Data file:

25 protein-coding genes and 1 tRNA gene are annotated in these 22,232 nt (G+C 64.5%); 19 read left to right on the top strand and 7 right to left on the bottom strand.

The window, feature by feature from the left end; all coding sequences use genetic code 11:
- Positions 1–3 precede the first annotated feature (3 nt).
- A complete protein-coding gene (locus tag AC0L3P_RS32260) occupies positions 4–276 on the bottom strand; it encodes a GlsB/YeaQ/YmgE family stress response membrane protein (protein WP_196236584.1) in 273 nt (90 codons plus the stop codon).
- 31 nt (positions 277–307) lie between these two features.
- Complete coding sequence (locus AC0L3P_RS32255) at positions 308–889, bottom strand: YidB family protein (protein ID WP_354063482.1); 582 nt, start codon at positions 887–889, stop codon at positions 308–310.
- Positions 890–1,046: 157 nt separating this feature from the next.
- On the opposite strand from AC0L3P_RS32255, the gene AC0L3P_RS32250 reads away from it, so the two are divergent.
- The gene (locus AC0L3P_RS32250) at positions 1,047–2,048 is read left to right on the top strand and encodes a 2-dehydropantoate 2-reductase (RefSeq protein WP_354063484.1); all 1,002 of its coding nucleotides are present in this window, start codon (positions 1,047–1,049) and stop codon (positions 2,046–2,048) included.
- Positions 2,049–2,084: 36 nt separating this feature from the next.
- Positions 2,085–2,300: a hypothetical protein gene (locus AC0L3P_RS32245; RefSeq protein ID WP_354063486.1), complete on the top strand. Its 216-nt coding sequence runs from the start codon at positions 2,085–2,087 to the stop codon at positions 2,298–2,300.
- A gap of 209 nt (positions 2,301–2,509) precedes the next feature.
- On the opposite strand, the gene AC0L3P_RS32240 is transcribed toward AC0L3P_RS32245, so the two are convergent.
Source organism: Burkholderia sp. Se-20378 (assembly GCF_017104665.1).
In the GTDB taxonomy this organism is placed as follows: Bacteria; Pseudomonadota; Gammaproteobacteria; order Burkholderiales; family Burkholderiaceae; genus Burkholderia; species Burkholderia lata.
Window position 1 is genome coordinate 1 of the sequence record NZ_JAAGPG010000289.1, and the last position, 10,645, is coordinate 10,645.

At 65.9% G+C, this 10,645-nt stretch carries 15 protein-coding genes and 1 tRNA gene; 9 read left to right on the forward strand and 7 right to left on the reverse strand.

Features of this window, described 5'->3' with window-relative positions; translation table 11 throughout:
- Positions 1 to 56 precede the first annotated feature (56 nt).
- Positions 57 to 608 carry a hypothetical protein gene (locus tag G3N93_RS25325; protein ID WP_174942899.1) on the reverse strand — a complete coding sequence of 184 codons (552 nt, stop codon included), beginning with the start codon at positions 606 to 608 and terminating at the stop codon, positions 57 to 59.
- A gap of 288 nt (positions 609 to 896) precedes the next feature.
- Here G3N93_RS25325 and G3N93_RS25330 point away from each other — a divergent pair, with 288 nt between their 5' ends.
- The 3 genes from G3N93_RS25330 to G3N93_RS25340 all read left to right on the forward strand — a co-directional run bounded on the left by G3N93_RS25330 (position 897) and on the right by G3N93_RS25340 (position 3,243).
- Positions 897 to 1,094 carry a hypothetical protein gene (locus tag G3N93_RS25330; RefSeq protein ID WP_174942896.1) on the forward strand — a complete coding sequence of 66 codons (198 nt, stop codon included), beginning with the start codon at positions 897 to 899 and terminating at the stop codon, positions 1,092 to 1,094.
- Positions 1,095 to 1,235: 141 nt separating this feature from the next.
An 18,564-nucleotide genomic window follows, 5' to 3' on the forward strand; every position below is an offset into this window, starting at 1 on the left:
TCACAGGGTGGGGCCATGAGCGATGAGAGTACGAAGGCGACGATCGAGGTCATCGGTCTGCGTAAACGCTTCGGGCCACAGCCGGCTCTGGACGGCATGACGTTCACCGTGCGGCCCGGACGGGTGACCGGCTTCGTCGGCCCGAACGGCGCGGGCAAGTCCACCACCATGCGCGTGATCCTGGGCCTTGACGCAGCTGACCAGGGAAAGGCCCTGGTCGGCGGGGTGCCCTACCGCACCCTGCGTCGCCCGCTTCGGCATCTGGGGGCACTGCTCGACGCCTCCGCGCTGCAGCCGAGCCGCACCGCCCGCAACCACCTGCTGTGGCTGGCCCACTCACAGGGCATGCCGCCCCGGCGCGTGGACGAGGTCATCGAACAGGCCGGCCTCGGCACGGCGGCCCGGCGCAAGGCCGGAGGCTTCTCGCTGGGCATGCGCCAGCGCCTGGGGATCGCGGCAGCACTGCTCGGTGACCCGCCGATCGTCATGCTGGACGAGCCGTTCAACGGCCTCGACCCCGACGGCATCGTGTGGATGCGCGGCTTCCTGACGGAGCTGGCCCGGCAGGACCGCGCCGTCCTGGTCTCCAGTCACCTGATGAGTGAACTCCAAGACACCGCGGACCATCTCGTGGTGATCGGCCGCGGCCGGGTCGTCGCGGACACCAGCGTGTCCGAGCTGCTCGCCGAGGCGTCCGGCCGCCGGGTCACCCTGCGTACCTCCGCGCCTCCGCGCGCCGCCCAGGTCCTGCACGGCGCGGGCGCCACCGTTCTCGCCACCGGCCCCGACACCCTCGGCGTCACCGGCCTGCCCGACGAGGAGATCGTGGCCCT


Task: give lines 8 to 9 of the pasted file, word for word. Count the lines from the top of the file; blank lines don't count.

- On the opposite strand from AC0L3P_RS32255, the gene AC0L3P_RS32250 reads away from it, so the two are divergent.
- The gene (locus AC0L3P_RS32250) at positions 1,047–2,048 is read left to right on the top strand and encodes a 2-dehydropantoate 2-reductase (RefSeq protein WP_354063484.1); all 1,002 of its coding nucleotides are present in this window, start codon (positions 1,047–1,049) and stop codon (positions 2,046–2,048) included.